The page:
Meanwhile, Mary Allen's paintings were bringing her fame among Northwest artists and her legacy remains to this day. The first time Mrs. Allen exhibited any of her work occurred in March 1906 when she entered one of her paintings titled "Street Arabs" at the third annual exhibit of fine are sponsored by the Women's Century Club of Seattle. According to an article that was published in the Stanwood Tidings "this painting showed a style absolutely individual in technique, coloring and choice of subject and was the subject of many complimentary criticisms by all who visited the exhibit."
|Some time after that, Mary Allen was commissioned to
paint the altar piece for the First Lutheran Church in
Portland, Oregon. She also painted portraits of two Japanese
heroes--one was a General, the other was a Major--who had
served in the war between Russia and Japan shortly after the
turn of the century.
Tragedy struck the Allen family on July 11, 1910 when their son Everett lost his life in a drowning accident while learning to swim in the Stillaguamish River. Dr. Allen and Dr. McEacheran and two nurses worked for three long hours trying to revive him, but they were unsuccessful. Just one week before, on July 4th, Everett had celebrated his seventeenth birthday. He had attended the Hill Military Academy in Portland where he held the rank of second corporal of his company. He had been home only about two weeks when the tragedy occurred. A story that circulated at the time was that a few days before he lost his life, Everett was lying on the ground one day and looking up at the sky he casually remarked to his mother, "I wish I could lie on a bed of roses". At his funeral, his coffin was literally smothered with fresh roses. In the years following the loss of Everett, the Allens raised and educated a total of six children.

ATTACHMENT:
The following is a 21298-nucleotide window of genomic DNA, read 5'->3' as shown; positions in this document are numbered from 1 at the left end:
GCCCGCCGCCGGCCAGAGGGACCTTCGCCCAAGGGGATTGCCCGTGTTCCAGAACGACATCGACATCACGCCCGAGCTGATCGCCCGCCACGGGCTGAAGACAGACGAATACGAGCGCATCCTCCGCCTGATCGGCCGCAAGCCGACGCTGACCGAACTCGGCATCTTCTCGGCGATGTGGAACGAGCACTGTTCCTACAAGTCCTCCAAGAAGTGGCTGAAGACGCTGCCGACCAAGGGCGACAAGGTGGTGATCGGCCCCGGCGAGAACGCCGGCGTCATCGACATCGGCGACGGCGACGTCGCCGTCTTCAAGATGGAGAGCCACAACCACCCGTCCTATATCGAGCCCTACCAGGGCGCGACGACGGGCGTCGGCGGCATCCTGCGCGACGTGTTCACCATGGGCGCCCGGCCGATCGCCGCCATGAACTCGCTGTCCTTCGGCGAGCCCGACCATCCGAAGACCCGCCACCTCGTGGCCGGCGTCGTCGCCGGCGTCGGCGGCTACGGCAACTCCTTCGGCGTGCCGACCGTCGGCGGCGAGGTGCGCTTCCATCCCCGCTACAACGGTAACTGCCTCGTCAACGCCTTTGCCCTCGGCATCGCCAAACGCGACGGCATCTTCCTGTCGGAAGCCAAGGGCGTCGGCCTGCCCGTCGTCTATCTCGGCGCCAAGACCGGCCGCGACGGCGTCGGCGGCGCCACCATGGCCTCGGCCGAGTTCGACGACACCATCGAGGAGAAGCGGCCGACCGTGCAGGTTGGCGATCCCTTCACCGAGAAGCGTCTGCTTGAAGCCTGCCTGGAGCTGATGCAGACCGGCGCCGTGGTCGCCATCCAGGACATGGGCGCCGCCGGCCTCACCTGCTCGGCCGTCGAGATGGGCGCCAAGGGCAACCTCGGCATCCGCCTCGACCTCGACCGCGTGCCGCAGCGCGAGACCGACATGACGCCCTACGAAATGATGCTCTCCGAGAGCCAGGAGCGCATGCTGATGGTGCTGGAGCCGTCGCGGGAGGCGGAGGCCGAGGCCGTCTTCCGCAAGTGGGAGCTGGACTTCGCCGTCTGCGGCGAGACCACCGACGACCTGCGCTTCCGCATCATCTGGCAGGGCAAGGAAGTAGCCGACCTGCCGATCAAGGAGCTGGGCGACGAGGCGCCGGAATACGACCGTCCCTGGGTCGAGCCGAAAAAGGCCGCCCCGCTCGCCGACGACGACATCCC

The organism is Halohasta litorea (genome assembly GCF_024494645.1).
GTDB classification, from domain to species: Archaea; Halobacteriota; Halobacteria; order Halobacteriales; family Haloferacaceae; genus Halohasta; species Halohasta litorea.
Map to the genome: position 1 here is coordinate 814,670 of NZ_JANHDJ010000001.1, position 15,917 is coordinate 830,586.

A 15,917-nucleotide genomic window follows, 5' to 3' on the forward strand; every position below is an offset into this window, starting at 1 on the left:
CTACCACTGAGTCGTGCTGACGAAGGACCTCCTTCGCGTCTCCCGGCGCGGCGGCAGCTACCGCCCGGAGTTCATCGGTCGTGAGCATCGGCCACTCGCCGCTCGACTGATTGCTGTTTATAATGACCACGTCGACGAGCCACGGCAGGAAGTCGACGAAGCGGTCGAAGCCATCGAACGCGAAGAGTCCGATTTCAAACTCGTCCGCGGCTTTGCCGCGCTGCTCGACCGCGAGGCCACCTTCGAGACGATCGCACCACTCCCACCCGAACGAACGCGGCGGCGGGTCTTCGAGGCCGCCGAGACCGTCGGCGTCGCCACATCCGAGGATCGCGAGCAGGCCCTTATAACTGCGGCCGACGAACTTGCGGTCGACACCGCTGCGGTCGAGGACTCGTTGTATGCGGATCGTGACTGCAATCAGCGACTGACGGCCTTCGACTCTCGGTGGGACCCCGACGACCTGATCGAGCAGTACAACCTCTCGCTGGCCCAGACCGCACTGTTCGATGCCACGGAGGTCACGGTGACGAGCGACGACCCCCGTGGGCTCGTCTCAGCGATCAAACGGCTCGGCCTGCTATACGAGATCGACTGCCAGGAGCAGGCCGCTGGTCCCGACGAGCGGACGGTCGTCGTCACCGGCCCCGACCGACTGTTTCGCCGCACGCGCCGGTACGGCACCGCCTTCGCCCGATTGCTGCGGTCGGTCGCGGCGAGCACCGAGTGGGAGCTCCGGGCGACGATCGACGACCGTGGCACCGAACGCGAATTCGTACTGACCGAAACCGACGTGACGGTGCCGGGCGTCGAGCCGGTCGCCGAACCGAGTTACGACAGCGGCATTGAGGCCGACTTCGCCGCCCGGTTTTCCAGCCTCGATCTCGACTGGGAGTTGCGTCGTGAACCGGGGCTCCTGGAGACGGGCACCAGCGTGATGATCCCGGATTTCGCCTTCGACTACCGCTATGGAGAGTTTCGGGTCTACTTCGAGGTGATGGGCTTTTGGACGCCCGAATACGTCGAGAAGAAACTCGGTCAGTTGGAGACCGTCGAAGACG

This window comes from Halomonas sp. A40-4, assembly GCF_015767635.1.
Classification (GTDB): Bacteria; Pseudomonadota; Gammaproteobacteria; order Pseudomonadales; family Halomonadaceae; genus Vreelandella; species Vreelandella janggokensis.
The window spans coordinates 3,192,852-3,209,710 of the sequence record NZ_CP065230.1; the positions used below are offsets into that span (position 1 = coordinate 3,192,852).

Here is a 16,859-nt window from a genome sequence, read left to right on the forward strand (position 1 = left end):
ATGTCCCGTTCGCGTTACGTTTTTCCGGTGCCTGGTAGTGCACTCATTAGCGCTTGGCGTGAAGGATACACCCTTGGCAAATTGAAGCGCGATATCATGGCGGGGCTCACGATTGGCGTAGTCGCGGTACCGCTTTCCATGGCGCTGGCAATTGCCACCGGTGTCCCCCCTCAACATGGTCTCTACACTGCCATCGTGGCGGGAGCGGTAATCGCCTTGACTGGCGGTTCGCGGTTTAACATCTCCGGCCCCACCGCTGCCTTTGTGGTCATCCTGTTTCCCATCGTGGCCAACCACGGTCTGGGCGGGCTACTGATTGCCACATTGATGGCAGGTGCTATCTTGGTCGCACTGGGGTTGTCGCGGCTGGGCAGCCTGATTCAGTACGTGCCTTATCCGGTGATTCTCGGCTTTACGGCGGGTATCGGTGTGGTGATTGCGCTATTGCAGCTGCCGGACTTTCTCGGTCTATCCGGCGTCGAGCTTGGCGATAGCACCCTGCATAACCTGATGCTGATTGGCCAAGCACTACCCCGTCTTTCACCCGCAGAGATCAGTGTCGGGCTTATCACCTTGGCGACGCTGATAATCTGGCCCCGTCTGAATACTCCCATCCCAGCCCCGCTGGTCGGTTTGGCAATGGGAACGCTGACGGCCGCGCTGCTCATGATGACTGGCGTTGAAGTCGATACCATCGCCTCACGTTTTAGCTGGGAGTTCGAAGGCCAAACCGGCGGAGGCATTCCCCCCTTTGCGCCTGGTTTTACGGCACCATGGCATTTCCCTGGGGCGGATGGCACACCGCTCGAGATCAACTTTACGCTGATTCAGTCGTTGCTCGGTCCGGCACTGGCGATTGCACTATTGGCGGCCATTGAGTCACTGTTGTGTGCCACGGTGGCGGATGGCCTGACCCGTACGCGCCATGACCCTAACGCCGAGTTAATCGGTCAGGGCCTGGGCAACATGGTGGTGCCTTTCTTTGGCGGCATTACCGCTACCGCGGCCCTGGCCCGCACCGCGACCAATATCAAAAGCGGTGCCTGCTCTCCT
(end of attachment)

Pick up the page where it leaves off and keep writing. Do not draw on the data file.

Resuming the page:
|Mary Allen painted and generously donated the altar
piece in time for the dedication of Freeborn Lutheran Church